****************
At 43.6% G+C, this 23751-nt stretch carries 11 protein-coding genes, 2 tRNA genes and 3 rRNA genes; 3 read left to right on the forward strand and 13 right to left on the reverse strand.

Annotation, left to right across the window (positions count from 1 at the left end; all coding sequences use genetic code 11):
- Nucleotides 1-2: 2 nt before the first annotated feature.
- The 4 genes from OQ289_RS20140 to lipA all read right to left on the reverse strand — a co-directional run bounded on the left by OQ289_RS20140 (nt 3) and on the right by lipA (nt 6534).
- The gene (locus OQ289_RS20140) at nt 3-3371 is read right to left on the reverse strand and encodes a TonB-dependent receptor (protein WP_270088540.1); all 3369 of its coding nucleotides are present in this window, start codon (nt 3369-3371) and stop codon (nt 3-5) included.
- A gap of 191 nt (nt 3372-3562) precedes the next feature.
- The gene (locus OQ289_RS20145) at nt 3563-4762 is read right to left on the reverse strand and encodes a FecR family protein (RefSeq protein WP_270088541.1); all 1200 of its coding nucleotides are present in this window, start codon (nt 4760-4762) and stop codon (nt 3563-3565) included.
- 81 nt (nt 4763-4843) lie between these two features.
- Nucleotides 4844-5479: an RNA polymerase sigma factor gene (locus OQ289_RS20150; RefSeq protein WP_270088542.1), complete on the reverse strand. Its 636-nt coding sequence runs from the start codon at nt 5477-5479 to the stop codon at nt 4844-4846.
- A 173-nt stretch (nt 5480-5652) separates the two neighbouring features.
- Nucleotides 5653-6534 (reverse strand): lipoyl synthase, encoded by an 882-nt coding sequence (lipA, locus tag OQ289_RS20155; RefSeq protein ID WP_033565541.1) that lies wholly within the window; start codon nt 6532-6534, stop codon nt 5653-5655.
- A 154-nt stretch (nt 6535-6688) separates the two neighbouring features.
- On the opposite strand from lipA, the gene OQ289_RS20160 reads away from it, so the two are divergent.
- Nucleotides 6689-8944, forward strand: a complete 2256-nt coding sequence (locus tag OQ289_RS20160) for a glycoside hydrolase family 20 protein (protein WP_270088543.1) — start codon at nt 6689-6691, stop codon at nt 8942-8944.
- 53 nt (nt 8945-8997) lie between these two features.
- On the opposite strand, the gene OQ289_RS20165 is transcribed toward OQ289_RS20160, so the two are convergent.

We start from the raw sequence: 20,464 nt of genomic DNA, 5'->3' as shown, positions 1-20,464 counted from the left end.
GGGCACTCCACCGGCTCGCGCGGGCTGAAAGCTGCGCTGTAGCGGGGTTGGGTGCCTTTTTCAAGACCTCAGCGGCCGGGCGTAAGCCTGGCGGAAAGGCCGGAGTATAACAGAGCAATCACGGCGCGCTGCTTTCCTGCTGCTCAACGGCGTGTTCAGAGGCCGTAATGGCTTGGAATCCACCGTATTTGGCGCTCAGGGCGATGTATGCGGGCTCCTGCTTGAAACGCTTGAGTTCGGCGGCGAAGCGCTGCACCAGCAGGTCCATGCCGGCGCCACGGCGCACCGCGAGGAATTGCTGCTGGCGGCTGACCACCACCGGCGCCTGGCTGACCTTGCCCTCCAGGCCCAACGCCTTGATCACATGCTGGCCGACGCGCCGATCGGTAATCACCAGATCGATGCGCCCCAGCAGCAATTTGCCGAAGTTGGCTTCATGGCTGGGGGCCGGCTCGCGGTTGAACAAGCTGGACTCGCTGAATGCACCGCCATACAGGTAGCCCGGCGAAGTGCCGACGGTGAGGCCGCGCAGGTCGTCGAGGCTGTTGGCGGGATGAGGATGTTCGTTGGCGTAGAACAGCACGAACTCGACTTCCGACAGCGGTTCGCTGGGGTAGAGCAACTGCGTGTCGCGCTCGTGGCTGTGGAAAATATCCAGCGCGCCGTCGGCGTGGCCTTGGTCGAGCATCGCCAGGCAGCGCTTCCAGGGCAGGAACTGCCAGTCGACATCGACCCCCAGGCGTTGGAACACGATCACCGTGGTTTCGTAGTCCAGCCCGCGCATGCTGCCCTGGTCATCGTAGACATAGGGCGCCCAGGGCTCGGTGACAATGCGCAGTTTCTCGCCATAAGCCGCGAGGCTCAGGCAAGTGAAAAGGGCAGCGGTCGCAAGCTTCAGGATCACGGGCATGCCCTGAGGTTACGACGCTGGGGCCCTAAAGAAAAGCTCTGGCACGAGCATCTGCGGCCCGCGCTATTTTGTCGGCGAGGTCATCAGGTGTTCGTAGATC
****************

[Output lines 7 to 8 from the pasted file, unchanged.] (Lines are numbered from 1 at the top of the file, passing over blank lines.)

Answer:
- The gene (locus OQ289_RS20145) at nt 3563-4762 is read right to left on the reverse strand and encodes a FecR family protein (RefSeq protein WP_270088541.1); all 1200 of its coding nucleotides are present in this window, start codon (nt 4760-4762) and stop codon (nt 3563-3565) included.
- 81 nt (nt 4763-4843) lie between these two features.